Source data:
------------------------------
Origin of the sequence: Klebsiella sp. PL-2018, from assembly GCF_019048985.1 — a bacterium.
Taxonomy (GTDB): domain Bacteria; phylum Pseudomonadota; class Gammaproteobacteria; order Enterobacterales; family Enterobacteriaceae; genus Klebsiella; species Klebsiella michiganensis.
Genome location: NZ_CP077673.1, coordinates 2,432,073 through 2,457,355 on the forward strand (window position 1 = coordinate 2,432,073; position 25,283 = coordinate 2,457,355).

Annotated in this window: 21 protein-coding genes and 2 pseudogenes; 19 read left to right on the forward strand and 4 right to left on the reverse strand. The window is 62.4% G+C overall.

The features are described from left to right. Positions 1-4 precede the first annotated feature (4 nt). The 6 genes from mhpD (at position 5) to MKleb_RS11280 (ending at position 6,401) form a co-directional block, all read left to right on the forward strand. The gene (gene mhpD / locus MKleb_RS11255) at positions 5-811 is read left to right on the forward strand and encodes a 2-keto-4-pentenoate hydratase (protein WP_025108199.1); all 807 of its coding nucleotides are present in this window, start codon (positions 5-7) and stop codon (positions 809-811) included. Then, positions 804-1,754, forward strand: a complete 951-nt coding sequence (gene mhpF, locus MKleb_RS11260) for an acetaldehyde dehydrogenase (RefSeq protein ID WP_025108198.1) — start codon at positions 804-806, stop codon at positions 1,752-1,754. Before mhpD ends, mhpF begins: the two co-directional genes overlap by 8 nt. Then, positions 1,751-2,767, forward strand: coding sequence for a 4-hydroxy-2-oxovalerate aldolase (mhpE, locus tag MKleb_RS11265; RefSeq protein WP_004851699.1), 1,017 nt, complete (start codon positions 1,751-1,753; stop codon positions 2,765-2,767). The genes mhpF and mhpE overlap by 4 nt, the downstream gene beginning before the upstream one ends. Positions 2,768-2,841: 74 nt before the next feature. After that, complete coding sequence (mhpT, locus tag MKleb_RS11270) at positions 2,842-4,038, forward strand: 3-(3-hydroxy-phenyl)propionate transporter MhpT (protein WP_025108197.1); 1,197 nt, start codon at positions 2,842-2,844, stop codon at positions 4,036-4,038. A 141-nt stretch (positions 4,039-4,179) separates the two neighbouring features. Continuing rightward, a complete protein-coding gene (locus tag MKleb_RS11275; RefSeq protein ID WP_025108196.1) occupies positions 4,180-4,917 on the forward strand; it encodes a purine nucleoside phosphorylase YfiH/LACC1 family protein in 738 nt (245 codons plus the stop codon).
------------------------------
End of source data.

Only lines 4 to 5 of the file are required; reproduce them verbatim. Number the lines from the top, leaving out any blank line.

Annotated in this window: 21 protein-coding genes and 2 pseudogenes; 19 read left to right on the forward strand and 4 right to left on the reverse strand. The window is 62.4% G+C overall.

The features are described from left to right. Positions 1-4 precede the first annotated feature (4 nt). The 6 genes from mhpD (at position 5) to MKleb_RS11280 (ending at position 6,401) form a co-directional block, all read left to right on the forward strand. The gene (gene mhpD / locus MKleb_RS11255) at positions 5-811 is read left to right on the forward strand and encodes a 2-keto-4-pentenoate hydratase (protein WP_025108199.1); all 807 of its coding nucleotides are present in this window, start codon (positions 5-7) and stop codon (positions 809-811) included. Then, positions 804-1,754, forward strand: a complete 951-nt coding sequence (gene mhpF, locus MKleb_RS11260) for an acetaldehyde dehydrogenase (RefSeq protein ID WP_025108198.1) — start codon at positions 804-806, stop codon at positions 1,752-1,754. Before mhpD ends, mhpF begins: the two co-directional genes overlap by 8 nt. Then, positions 1,751-2,767, forward strand: coding sequence for a 4-hydroxy-2-oxovalerate aldolase (mhpE, locus tag MKleb_RS11265; RefSeq protein WP_004851699.1), 1,017 nt, complete (start codon positions 1,751-1,753; stop codon positions 2,765-2,767). The genes mhpF and mhpE overlap by 4 nt, the downstream gene beginning before the upstream one ends. Positions 2,768-2,841: 74 nt before the next feature. After that, complete coding sequence (mhpT, locus tag MKleb_RS11270) at positions 2,842-4,038, forward strand: 3-(3-hydroxy-phenyl)propionate transporter MhpT (protein WP_025108197.1); 1,197 nt, start codon at positions 2,842-2,844, stop codon at positions 4,036-4,038. A 141-nt stretch (positions 4,039-4,179) separates the two neighbouring features. Continuing rightward, a complete protein-coding gene (locus tag MKleb_RS11275; RefSeq protein ID WP_025108196.1) occupies positions 4,180-4,917 on the forward strand; it encodes a purine nucleoside phosphorylase YfiH/LACC1 family protein in 738 nt (245 codons plus the stop codon).